The genealogies in the Bible read like a phone book—all cast and no plot: what are they doing there?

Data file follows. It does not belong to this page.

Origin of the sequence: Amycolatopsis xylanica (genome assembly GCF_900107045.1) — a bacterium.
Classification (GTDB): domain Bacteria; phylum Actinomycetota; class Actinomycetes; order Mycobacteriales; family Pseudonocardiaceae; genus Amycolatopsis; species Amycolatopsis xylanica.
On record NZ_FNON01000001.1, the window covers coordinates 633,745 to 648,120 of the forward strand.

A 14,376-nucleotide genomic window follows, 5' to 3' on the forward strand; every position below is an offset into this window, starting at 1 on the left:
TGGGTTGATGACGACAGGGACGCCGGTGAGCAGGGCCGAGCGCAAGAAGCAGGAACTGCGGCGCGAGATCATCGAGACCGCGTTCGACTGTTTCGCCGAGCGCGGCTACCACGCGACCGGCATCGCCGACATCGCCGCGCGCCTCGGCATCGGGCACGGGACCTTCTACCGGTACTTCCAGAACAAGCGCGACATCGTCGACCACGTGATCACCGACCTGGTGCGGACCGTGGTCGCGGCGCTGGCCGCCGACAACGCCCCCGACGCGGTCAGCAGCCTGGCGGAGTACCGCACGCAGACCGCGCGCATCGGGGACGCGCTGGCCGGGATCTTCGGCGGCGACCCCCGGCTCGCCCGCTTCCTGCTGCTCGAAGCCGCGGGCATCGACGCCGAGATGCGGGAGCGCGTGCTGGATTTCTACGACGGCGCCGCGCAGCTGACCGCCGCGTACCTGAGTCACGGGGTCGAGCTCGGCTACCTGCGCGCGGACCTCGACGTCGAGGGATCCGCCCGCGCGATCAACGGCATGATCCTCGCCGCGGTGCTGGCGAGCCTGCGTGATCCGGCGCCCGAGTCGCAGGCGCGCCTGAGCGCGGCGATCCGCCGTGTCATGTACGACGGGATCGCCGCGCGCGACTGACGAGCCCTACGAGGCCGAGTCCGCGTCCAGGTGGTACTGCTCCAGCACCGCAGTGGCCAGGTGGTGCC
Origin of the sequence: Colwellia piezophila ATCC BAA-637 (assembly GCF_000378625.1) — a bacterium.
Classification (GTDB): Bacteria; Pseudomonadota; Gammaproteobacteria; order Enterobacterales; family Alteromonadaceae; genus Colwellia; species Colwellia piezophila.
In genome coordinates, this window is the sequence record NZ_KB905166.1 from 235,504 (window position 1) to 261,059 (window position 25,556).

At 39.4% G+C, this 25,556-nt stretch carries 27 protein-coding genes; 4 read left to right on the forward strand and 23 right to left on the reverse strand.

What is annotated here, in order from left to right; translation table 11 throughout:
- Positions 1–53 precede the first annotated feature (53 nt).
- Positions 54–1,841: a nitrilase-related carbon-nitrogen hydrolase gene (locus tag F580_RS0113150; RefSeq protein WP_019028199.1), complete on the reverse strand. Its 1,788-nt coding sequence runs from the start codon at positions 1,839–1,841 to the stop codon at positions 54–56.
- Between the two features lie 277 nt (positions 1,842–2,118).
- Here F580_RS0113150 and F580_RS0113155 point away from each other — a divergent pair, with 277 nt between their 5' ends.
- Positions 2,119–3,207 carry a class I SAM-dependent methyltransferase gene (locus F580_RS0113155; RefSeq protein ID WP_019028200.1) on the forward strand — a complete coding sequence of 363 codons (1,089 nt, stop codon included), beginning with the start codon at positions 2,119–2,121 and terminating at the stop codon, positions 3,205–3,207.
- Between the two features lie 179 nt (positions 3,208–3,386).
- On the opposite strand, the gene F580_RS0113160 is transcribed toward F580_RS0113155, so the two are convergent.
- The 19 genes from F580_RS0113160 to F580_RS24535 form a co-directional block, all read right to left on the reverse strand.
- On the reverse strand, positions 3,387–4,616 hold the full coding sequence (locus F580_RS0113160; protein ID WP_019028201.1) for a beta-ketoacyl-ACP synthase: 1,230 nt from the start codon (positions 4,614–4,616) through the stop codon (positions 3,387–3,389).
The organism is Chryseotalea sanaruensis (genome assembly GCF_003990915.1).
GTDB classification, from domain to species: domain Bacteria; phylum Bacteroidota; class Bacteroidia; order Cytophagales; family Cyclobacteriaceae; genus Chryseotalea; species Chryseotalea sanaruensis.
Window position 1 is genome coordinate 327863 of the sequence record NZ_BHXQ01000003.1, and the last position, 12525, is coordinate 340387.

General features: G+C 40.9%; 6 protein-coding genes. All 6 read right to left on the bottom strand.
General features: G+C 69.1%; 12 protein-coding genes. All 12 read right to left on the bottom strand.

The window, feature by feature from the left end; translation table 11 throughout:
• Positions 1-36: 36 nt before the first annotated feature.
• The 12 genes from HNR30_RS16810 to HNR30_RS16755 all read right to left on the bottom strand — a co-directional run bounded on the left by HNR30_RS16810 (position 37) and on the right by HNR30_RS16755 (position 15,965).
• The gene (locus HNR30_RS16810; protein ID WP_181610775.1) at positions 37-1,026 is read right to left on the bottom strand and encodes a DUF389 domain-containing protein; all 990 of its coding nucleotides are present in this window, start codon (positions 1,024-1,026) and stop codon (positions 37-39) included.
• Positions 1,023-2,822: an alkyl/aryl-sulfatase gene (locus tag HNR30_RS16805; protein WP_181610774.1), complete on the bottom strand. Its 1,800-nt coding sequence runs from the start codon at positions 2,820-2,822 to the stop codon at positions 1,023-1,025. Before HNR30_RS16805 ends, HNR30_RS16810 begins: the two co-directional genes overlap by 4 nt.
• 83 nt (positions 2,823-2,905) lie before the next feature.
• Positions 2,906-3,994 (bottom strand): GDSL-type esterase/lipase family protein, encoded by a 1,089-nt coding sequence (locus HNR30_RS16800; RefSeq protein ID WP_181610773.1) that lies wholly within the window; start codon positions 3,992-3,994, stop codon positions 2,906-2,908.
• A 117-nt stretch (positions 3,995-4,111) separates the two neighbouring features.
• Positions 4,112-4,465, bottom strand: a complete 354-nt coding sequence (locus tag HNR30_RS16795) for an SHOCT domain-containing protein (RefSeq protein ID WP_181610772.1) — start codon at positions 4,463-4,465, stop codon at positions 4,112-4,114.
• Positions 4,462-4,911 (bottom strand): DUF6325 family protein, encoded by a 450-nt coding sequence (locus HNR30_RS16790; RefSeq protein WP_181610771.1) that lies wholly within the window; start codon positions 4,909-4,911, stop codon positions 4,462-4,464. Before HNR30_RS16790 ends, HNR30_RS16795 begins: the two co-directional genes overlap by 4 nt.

As we turn the pages of the Bible, we can’t leave the first family behind, because we’re related! Some say their ancestors came to America on the Mayflower or received a land grant from the king. Others came a very different way, and find their roots in Africa. The fact is, we all trace our lineage to the same place: Adam and Eve. So whether born into privilege or poverty, we all carry the sinful bloodline: “By one man’s disobedience many were made sinners,” Paul writes in Romans 5:19. That’s the whole human race. But my heart rejoices to tell you the rest of the verse, which introduces our Savior: “So also by one Man’s obedience many will be made righteous.” We are made righteous by first confessing our unrighteousness and then receiving as a gift “the righteousness of God, through faith in Jesus Christ, to all and on all who believe” (Rom 3:22). As the old preachers used to say, it doesn’t matter so much where you came from; it’s where you’re going to that’s important! Heaven and hell are the only two destinations, so the Bible warns, “Prepare to meet your God” (Amos 4:12). But as we read through Genesis, it isn’t too long before we come across genealogies. Some people skip these sections, but they ARE important. There’s a practical reason: they prove that God is paying attention to us personally; everybody matters to Him. There’s also a prophetic reason, because God is providing documentary evidence that Jesus truly is the son of Adam, Abraham, and David. In Genesis 5:4, we see that Adam and Eve had many sons and daughters, but the Bible selects to list the lineage of only two: Cain and Seth. In our next lesson, we’ll see the huge difference that our choices make, not only to us but to the generations following.